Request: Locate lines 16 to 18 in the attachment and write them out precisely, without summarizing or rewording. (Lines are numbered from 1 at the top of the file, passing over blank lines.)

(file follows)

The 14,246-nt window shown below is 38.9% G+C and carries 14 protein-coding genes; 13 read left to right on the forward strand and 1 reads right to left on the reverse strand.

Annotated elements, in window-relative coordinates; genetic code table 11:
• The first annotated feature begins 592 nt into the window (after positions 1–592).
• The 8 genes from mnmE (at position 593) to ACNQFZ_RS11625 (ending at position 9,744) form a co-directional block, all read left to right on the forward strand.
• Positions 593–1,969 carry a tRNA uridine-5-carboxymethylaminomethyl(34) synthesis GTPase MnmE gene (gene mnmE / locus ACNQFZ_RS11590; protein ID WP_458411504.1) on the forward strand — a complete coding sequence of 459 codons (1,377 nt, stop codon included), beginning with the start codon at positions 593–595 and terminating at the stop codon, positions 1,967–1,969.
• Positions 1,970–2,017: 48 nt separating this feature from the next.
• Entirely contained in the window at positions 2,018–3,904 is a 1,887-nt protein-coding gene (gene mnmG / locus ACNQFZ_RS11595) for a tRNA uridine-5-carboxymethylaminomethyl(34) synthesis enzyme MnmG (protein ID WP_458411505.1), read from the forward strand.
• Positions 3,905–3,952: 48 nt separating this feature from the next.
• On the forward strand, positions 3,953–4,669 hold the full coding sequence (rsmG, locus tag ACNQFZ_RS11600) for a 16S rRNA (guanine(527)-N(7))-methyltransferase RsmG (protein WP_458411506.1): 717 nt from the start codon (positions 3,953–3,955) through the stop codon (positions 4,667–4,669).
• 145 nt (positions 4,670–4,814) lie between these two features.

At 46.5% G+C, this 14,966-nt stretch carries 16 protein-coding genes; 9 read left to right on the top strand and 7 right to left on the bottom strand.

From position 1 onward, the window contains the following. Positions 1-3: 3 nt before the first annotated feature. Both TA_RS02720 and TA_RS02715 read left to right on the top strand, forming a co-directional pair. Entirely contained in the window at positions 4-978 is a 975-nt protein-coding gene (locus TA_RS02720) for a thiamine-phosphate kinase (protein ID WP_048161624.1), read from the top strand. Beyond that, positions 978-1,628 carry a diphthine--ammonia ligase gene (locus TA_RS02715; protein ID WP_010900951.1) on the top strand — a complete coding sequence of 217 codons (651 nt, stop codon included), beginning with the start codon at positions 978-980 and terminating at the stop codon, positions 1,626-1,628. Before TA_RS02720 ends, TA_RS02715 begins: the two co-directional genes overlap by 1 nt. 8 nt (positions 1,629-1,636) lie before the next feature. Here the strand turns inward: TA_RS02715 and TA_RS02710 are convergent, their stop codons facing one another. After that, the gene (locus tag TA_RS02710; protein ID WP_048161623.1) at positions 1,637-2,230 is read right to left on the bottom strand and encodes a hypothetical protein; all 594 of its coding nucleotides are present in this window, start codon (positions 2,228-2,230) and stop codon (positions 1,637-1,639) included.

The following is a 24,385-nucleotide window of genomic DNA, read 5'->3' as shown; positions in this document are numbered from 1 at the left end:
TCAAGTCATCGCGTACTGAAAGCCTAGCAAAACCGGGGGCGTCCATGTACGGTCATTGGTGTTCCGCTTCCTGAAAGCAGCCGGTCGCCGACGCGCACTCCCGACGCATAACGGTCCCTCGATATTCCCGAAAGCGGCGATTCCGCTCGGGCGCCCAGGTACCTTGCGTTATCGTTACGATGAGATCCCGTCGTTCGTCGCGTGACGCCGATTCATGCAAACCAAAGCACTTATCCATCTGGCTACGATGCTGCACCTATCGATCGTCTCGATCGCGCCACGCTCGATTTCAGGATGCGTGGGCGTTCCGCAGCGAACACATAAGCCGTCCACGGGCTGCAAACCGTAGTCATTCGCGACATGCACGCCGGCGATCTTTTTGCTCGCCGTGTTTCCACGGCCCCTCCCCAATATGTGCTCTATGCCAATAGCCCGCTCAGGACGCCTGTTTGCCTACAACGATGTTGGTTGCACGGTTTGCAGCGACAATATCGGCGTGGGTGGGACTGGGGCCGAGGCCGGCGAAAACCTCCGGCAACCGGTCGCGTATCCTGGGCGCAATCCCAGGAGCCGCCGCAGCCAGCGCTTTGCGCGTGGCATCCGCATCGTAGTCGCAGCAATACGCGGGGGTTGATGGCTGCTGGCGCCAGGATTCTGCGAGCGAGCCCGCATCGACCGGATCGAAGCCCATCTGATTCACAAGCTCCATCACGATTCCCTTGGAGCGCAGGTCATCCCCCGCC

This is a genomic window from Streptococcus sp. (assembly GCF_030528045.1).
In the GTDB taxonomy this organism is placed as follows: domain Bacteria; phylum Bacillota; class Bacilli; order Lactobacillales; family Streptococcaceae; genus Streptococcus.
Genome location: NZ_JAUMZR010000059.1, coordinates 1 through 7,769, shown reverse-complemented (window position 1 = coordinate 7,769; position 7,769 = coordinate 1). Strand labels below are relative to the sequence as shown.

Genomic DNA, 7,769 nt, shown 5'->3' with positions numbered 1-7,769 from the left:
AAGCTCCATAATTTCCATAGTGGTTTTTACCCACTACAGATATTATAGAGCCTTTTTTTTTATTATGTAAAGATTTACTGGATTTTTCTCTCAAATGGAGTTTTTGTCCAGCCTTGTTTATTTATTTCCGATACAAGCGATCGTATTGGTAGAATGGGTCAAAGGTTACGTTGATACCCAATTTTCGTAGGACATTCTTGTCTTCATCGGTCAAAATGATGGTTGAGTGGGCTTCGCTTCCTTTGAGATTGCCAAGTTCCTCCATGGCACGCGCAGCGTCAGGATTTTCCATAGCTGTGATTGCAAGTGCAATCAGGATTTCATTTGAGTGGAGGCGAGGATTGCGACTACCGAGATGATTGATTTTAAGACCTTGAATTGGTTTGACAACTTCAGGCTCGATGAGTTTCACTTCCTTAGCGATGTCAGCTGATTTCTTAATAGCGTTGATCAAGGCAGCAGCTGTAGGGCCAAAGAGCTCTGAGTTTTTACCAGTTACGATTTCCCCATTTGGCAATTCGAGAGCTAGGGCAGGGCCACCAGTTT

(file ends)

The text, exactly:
In the GTDB taxonomy this organism is placed as follows: domain Bacteria; phylum Bacillota; class Bacilli; order Lactobacillales; family Streptococcaceae; genus Streptococcus.
Genome location: NZ_JAUMZR010000059.1, coordinates 1 through 7,769, shown reverse-complemented (window position 1 = coordinate 7,769; position 7,769 = coordinate 1). Strand labels below are relative to the sequence as shown.

Genomic DNA, 7,769 nt, shown 5'->3' with positions numbered 1-7,769 from the left: